Hope you are all having a fantastic Spring Break. Have a Happy Easter!
Venus is the hottest planet in our solar system; its average temperature is nearly 900 degrees Fahrenheit. Venus is covered in thick clouds and is an orangish color. During this invitation to create, we used cotton balls and paint to create our own representation of Venus.
Mars is known as the "Red Planet." It has rocks and red dust. Mars can get very cold. It has creates, mountains and volcanoes. Today we created our own version of Mars using paper, glue, paint, shaving cream and red sand.
Mercury is the closest plantet to the sun.It can be etremely hot or cold. Mercury is rocky and has many craters. It orbits around the sun quickly. Mercry has no moons.
We made hot and cold shapes; we traced different sizes of lids to make blue and red circles. We talked about if you'd rather be hot or cold!
We made a planet Mercury stick. The cold side is blue and the hot side is red.
Earth is the third planet from the sun. It is special because it is the only planet with known life. Earth is mostly made up of ocean water. We created a collage by gluing continent shapes to a paper plate and I also provided blue and white paint.
Have a FANTASTIC weekend!
Comets are big balls of ice mixed with dust and rocks. They are sometimes referred to as "dirty snowballs." Comes have a tail and we can see them flying in the sky. When a meteor falls toward the earth, it becomes a comet with a fire tail. This is the same as a "shooting star." We designed a comet with crepe paper and a pom pom. We tossed them across the room to see them fly!
We built letters with legos. We rolled dice, counted and built towers to match the number on the dice with counting cubes.
We had busy St. Patrick's Day! We made leprechaun hand prints, rainbow names, and created a rainbow. I provided the kids with play dough and pipe cleaners and asked how they could build a rainbow.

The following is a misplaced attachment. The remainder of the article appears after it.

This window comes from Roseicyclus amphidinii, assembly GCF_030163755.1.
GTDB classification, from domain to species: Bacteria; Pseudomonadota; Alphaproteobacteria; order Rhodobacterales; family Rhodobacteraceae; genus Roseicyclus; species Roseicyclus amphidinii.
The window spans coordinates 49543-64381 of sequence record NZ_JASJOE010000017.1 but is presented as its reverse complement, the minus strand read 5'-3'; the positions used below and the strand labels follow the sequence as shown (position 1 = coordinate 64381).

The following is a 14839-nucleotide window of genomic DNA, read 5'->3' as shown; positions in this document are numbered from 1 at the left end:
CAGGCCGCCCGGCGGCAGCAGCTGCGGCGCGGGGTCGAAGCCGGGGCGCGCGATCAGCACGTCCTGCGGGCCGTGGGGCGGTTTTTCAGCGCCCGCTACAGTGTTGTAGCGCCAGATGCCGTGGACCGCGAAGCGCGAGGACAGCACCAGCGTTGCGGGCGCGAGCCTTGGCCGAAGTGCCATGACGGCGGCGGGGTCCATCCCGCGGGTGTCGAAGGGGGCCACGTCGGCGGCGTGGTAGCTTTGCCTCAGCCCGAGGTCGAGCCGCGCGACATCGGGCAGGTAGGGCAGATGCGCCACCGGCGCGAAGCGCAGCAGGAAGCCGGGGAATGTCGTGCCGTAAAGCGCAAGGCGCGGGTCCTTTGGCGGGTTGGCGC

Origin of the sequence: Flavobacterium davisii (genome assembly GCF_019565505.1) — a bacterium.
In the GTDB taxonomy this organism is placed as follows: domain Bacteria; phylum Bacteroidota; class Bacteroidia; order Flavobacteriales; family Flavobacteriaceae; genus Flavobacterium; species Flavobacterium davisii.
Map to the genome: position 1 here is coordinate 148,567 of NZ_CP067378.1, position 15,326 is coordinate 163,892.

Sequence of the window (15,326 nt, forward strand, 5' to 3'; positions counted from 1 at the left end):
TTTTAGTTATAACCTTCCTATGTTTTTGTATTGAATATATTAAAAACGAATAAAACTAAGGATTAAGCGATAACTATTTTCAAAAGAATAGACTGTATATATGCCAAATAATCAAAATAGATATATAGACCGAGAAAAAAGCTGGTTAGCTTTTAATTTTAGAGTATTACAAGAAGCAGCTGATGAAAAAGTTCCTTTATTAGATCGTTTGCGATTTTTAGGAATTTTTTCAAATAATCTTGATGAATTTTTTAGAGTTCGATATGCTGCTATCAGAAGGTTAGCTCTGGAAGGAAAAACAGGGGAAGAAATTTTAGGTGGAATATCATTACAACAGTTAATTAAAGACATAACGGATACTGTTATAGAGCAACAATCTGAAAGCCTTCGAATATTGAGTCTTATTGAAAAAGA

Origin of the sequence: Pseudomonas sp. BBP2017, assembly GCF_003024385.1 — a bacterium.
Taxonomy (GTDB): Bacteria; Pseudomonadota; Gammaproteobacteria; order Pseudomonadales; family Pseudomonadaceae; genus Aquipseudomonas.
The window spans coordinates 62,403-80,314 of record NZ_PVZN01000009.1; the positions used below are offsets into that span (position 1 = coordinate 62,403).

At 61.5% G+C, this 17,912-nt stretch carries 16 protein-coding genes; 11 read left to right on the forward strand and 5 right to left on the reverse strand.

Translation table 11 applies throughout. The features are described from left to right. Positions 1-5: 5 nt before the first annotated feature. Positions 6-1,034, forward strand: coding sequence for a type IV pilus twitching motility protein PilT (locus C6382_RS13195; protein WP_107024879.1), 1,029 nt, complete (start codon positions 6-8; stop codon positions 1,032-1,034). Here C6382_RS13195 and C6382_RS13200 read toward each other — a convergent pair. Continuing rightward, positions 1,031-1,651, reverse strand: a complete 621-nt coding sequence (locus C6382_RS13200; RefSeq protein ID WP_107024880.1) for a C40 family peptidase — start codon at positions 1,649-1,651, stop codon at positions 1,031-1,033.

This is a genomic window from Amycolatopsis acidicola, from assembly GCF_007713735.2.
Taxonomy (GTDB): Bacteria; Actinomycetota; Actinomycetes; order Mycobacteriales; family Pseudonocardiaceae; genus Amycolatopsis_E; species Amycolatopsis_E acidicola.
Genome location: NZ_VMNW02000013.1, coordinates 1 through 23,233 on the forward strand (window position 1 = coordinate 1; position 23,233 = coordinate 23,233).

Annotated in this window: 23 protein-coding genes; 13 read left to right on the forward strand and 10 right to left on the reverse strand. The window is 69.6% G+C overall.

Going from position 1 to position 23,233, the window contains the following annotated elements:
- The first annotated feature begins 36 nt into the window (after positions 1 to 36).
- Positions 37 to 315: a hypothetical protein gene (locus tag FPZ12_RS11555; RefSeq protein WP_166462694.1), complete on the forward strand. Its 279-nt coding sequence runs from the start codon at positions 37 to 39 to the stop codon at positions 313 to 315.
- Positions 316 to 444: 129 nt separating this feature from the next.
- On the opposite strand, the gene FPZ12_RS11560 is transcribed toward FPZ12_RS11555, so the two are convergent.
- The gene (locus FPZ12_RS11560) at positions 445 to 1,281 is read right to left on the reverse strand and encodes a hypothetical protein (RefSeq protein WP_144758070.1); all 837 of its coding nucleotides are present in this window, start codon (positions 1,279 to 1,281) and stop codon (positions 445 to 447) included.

Astronomers are people who study the moon, stars and planets. They use tools such as telescopes, cameras and computers to see what is in space. A telescope is an instrument used to see objects that are far away, such as stars or planets. We created our own telescopes using cardboard tubes and stickers. I put glow in the dark stars under the table and they pretended to be astronomers with their telescopes.
The moon is very old. It can be seen in the sky as a full circle or in slices. The moon has creates from asteroids hitting it. Humans have landed on the moon. There have been twelve astronauts who have walked on our moon! We pretended to be astronauts and gathered moon rocks to take back to Earth. We rolled up foil pieces and placed them in my special space bag. We learned the surface of the moon is rough and mountainous with many craters. We took turns pressing our finger in a ball of play dough to make craters.
We also created a moon using a large moon rock (foil crumbled into a ball) black and white paint.
For literacy, I hid magnet letters in foil and we pretended they were space rocks! They opened up the space rocks, identified the letter and traced the letter. This is also great fine motor work!
Did you know the sun is actually white but shows all the colors of the rainbow? The sun is a star. All planets rotate around the sun. The sun is a hot ball of gas, so make sure you don't look directly at the sun!
We designed a sun by mixing yellow and red paint then fringe-cutting the edges to make sun rays.
We used a pie pan, play dough and marbles. The yellow play dough in the middle represents the sun and the marbles represent the planets. We tilted the pan to show how planets orbit the sun.